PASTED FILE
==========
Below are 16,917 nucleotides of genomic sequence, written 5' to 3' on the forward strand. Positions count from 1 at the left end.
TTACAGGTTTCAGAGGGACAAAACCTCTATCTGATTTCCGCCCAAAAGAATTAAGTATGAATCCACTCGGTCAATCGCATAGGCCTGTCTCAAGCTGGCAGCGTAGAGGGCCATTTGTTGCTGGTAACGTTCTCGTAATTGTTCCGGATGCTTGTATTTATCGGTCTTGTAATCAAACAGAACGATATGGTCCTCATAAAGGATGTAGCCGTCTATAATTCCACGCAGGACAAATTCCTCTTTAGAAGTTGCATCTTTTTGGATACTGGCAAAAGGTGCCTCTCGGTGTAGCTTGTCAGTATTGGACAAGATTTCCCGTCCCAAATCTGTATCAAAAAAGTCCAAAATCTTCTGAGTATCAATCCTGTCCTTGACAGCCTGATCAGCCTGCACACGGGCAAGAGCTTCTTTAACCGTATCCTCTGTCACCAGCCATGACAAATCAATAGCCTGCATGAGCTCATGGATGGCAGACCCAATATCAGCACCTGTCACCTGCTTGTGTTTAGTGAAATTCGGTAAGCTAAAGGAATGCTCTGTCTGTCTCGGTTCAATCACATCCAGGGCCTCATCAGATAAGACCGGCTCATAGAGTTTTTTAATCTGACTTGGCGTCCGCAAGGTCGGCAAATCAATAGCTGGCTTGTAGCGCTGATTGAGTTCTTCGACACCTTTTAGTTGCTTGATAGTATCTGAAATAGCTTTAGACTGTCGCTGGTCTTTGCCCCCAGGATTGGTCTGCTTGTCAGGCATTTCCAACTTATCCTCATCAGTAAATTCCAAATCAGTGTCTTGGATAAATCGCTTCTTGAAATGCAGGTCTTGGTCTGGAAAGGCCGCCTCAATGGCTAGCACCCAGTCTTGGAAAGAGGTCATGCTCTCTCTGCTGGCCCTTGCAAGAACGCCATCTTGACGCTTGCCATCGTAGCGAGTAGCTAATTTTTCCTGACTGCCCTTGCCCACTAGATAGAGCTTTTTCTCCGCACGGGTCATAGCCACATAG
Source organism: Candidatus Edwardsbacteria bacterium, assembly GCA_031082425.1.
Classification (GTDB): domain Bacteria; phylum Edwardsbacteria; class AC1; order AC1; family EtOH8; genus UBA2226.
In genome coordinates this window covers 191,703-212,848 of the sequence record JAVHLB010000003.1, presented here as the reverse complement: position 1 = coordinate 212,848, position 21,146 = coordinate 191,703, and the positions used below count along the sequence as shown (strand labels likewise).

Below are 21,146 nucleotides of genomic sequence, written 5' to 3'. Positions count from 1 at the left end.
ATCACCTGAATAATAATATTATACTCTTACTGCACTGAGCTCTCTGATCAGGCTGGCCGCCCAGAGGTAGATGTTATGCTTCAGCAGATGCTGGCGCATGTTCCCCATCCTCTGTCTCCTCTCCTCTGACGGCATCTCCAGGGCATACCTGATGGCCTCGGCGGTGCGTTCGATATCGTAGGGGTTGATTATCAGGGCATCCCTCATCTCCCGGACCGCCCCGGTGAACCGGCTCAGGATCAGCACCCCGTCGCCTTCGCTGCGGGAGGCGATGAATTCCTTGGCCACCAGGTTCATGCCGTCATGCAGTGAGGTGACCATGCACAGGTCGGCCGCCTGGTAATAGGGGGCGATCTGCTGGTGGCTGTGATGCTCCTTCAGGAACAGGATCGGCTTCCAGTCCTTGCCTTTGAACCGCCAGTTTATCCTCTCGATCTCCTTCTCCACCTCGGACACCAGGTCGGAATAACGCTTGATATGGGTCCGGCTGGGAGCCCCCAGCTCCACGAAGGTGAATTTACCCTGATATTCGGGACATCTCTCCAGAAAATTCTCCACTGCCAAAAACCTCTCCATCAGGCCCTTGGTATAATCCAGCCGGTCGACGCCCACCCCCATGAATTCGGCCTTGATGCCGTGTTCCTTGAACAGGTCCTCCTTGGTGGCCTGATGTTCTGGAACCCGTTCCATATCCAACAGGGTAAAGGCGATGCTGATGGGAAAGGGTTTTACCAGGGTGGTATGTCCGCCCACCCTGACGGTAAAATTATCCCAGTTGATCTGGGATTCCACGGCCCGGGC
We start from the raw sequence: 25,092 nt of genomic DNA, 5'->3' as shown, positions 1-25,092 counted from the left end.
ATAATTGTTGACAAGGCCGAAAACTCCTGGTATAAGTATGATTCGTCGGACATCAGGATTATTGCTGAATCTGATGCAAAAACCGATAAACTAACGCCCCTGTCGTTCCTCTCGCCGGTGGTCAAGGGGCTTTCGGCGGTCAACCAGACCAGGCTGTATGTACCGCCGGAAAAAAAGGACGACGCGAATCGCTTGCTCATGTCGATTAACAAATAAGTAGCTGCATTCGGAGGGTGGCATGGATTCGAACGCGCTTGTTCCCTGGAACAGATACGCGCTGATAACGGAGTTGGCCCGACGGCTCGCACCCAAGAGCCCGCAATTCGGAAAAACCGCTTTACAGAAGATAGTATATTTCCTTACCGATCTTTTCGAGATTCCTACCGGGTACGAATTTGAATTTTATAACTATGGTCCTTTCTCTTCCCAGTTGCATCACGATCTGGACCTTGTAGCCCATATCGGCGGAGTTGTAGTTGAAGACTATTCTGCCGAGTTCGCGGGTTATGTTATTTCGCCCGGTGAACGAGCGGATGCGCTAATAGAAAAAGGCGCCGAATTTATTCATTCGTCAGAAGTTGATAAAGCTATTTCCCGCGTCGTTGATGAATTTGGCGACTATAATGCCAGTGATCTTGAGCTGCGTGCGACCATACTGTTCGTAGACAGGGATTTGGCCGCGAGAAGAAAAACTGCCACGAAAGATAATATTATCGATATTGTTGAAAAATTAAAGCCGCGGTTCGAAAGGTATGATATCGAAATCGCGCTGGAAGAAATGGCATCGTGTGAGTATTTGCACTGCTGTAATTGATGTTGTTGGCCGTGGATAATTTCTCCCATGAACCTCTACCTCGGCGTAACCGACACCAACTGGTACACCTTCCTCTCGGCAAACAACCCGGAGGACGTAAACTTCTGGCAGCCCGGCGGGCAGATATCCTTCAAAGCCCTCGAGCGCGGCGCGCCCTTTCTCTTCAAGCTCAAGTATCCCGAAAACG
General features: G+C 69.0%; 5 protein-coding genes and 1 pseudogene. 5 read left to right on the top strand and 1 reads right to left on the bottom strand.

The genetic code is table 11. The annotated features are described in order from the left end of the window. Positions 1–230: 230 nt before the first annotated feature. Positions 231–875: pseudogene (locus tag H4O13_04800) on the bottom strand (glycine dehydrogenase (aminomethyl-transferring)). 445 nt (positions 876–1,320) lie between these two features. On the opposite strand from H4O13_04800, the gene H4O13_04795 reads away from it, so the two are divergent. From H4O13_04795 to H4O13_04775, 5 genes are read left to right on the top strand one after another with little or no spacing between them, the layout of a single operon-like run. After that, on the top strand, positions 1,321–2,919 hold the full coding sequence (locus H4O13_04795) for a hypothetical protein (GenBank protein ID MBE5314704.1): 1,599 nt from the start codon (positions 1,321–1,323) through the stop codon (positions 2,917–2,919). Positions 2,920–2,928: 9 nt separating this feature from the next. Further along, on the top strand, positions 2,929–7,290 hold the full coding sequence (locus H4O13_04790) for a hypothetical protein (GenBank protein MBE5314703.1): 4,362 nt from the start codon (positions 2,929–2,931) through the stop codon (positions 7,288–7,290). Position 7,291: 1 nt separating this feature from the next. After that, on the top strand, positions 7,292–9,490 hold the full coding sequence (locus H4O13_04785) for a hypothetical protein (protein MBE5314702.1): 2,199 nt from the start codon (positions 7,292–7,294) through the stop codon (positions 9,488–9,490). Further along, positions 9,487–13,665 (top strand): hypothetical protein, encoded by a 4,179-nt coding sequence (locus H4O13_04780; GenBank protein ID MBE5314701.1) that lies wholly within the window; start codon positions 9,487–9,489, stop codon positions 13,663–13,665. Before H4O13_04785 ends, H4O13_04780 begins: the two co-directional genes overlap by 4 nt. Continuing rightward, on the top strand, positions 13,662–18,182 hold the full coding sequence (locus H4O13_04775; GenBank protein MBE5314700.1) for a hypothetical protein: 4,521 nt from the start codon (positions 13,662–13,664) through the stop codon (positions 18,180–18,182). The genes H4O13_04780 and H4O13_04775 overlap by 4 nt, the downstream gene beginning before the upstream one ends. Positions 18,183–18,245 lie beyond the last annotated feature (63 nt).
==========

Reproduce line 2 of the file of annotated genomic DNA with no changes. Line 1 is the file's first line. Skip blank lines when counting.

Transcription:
TTACAGGTTTCAGAGGGACAAAACCTCTATCTGATTTCCGCCCAAAAGAATTAAGTATGAATCCACTCGGTCAATCGCATAGGCCTGTCTCAAGCTGGCAGCGTAGAGGGCCATTTGTTGCTGGTAACGTTCTCGTAATTGTTCCGGATGCTTGTATTTATCGGTCTTGTAATCAAACAGAACGATATGGTCCTCATAAAGGATGTAGCCGTCTATAATTCCACGCAGGACAAATTCCTCTTTAGAAGTTGCATCTTTTTGGATACTGGCAAAAGGTGCCTCTCGGTGTAGCTTGTCAGTATTGGACAAGATTTCCCGTCCCAAATCTGTATCAAAAAAGTCCAAAATCTTCTGAGTATCAATCCTGTCCTTGACAGCCTGATCAGCCTGCACACGGGCAAGAGCTTCTTTAACCGTATCCTCTGTCACCAGCCATGACAAATCAATAGCCTGCATGAGCTCATGGATGGCAGACCCAATATCAGCACCTGTCACCTGCTTGTGTTTAGTGAAATTCGGTAAGCTAAAGGAATGCTCTGTCTGTCTCGGTTCAATCACATCCAGGGCCTCATCAGATAAGACCGGCTCATAGAGTTTTTTAATCTGACTTGGCGTCCGCAAGGTCGGCAAATCAATAGCTGGCTTGTAGCGCTGATTGAGTTCTTCGACACCTTTTAGTTGCTTGATAGTATCTGAAATAGCTTTAGACTGTCGCTGGTCTTTGCCCCCAGGATTGGTCTGCTTGTCAGGCATTTCCAACTTATCCTCATCAGTAAATTCCAAATCAGTGTCTTGGATAAATCGCTTCTTGAAATGCAGGTCTTGGTCTGGAAAGGCCGCCTCAATGGCTAGCACCCAGTCTTGGAAAGAGGTCATGCTCTCTCTGCTGGCCCTTGCAAGAACGCCATCTTGACGCTTGCCATCGTAGCGAGTAGCTAATTTTTCCTGACTGCCCTTGCCCACTAGATAGAGCTTTTTCTCCGCACGGGTCATAGCCACATAG